Slavery has been at the centre of many heated debates in the social sciences, yet there are few systematic studies relating slavery to economic outcomes in receiving countries. Moreover, most existing work on Brazil – which was the largest slave importer during the African slave trade and the last country to abolish the practice – has failed to identify any clear legacies of this institution.

This research overcomes this impasse by highlighting a distinctly negative impact of slavery on economic development in Brazil. More precisely, it illustrates that in the municipalities of the states of Rio de Janeiro and São Paulo, where slave labour was more prevalent in the nineteenth century, fiscal development was lower in the early twentieth century, long after slavery was abolished.

The identification of this negative effect is tied to separating the true effect of slavery on fiscal development from the fact that the huge expansion of coffee production that Brazil underwent from the 1830s attracted large numbers of slaves to booming regions. In fact, the research shows that:

  • A naïve analysis of the data would suggest that for relatively low levels, more slavery in the nineteenth century was associated with higher successive fiscal development.
  • For population shares of slaves above 30-35%, more slavery was clearly associated with lower fiscal development.
  • Taking account of the impact of the coffee boom on both the demand for slave labour and development, slavery was unambiguously associated with worse developmental outcomes later on.
  • Comparing two hypothetical municipalities – equal in all respects except for their reliance on slave labour – one with 30% of slaves among its citizens would have had revenues 70% lower compared with one with 20%.
  • These results persist even when taking account of a wide variety of other factors that could explain difference in fiscal development across municipalities.

Fiscal development is widely considered as an essential building block in the creation of modern states able to foster economic growth by providing public goods and protecting the rule of law. While the historical process of fiscal development on the European continent is relatively well understood, in other parts of the world the study of the evolution of fiscal institutions is still in its early stages.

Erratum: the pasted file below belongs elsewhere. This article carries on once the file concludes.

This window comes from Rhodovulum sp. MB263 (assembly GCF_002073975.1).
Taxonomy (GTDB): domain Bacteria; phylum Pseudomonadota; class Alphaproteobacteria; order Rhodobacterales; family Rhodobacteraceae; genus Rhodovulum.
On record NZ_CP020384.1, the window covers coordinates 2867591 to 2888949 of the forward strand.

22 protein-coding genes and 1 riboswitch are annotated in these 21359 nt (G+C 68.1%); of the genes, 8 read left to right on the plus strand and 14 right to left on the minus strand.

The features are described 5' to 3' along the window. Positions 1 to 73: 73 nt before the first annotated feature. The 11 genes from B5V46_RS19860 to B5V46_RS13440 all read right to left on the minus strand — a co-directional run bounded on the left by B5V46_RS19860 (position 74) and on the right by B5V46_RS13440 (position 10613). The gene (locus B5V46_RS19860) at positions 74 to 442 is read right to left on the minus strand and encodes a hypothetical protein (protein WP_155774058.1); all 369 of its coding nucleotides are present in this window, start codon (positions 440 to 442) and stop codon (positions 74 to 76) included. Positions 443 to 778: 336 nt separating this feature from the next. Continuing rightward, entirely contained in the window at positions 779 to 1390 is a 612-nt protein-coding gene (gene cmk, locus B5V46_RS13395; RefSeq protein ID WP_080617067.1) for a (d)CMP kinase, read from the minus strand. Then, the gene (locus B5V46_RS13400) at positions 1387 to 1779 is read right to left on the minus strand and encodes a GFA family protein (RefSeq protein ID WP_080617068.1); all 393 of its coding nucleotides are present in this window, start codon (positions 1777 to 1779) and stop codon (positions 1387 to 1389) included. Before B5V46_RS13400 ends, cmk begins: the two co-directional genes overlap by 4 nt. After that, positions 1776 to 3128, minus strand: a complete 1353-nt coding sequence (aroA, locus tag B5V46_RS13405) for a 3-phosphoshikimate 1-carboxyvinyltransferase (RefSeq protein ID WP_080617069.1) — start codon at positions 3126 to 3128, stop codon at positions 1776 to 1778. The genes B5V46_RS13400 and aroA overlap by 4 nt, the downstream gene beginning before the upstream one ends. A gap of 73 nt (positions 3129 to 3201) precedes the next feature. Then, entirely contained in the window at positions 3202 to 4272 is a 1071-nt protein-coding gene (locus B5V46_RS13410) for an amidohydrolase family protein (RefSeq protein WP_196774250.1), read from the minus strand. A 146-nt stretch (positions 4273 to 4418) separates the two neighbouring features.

There are many reasons why a high incidence of slavery would hamper fiscal development and the provision of public goods:

  • First, a higher incidence of slaves in the population will translate into lower political representation for the masses, even in only partially democratic regimes such as nineteenth and early twentieth century Brazil.
  • Second, the provision of key public goods, such as education, will be less salient in areas that rely heavily on slave labour. These areas will also be less keen to attract workers from other areas of the country and abroad, thus making the provision of public services to their citizens less important.
  • Finally, slavery might make resource sharing though taxation more difficult due to increased ethnic, geographical and class cleavages in the population.

The history of Brazil, which was characterised by large-scale use of slave labour from the sixteenth century until the nineteenth century, provides an idea testing ground to investigate how this clearly extractive institution affected the developmental path of countries and their subdivisions.

The research shows that by accounting for confounding effects due to Brazil’s coffee boom, the pernicious effects of slavery on a key factor for economic growth – fiscal development – can be strongly identified.

2016 Olympics reading list: Brazilian politics, history and culture — LSE Business Review

[With the paralympics games just closing, we would like to propose again this interesting reading list from the LSE Business Review, waiting for Tokyo 2020]

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The 2016 Rio Olympics officially opened on Friday and runs from 5 August – 21 August 2016. To mark the occasion, LSE Review of Books recommends seven reads that explore the culture, politics, history and economics of Brazil. We also offer a bookshop guide to Rio and São Paulo and showcase three award-winning podcasts from the…

via 2016 Olympics reading list: Brazilian politics, history and culture — LSE Business Review